Periodontitis is an inflammatory condition of the periodontium, which is the set of tissues that surround and support the teeth. Periodontitis is destructive, damaging the soft tissues of the periodontium and gradually destroying the bone that supports the teeth. If left untreated or treated insufficiently, periodontitis can cause the teeth to loosen and eventually fall out. While common, periodontitis is highly preventable and usually arises because of inadequate oral hygiene.The best defense against periodontitis is properly brushing twice daily with fluoride toothpaste and a soft-bristled brush, as well as flossing or otherwise cleaning between the teeth daily. Professional dental checkups and cleanings are also instrumental in preventing periodontitis. These preventative steps are also instrumental to the treatment and management of the disease when it does arise.

Periodontitis can manifest multiple symptoms, depending on its severity. These symptoms can include swelling and redness or other discoloration of the gums, tenderness or pain in the gums when stimulated, and bleeding upon brushing the teeth, and, in more severe cases, symptoms can include the presence of pus in the mouth, loose or mobile teeth, and receding gums. Sometimes, the symptoms of periodontitis can be relatively painless or otherwise difficult to detect; in these instances, dental checkups can be instrumental in early diagnoses. When symptoms do occur, prompt dental care is recommended, as gum diseases in their earlier stages can often be reversed.

Periodontitis is caused, in most cases, by the accumulations of dental plaque on the teeth, both above and below the gumline. Plaque forms on the teeth when simple sugars in food and drinks interact with bacteria in the mouth. While this plaque can be managed by daily brushing and flossing, new plaque will continue to form nearly constantly. When residual bits of plaque harden and turn into dental calculus, also known as tartar, they can’t be removed with traditional home hygiene methods and must be removed by a dental health professional. Dental calculus also encourages the accumulation of greater amounts of bacterial plaque, making it easier for plaque to adhere to the teeth. If not managed sufficiently, this accumulation of calculus and plaque leads to inflammation; when not treated promptly, chronic inflammation can lead to periodontitis. Periodontitis is characterized by the presence of periodontal pockets, which are deepend pockets between the gums and teeth that fill with additional plaque and calculus. The more inflammation there is, the deeper these pockets become, and the more they fill with damaging bacteria. This bacteria and inflammation lead to a loss of tissue and bone, and it can also lead to loss of the teeth. It can also lead to other systemic conditions that are exacerbated by inflammation.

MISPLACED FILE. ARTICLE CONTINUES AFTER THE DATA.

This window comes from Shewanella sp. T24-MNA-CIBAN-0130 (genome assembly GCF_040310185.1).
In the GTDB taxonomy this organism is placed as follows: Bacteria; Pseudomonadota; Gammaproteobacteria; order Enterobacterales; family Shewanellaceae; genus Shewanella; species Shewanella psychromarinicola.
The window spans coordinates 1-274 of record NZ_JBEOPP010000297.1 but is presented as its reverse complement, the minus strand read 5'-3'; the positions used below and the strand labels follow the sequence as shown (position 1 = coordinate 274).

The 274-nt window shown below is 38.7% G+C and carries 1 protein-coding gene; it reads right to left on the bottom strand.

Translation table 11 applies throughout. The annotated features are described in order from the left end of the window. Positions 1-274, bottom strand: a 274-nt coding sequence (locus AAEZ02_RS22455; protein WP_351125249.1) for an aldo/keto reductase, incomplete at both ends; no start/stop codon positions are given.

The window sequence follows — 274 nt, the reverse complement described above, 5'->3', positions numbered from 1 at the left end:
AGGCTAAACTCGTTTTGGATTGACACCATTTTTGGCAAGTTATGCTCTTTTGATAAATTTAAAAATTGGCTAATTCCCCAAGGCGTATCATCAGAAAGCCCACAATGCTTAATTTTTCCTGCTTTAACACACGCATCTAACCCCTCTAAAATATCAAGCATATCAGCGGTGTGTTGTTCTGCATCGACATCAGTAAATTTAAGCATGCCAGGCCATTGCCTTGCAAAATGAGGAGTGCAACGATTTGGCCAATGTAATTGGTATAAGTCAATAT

While an accumulation of bacteria due to poor oral hygiene is the most common cause of periodontitis, certain risk factors can increase the likelihood of periodontitis developing. These risk factors may include smoking or chewing tobacco, hormonal changes, recreational drug use, obesity, malnutrition, medications, certain diseases and systemic conditions, and genetics. In the presence of these risk factors, treatment may include behavior modification recommendations in addition to dental deep cleaning and careful training in proper oral hygiene methods.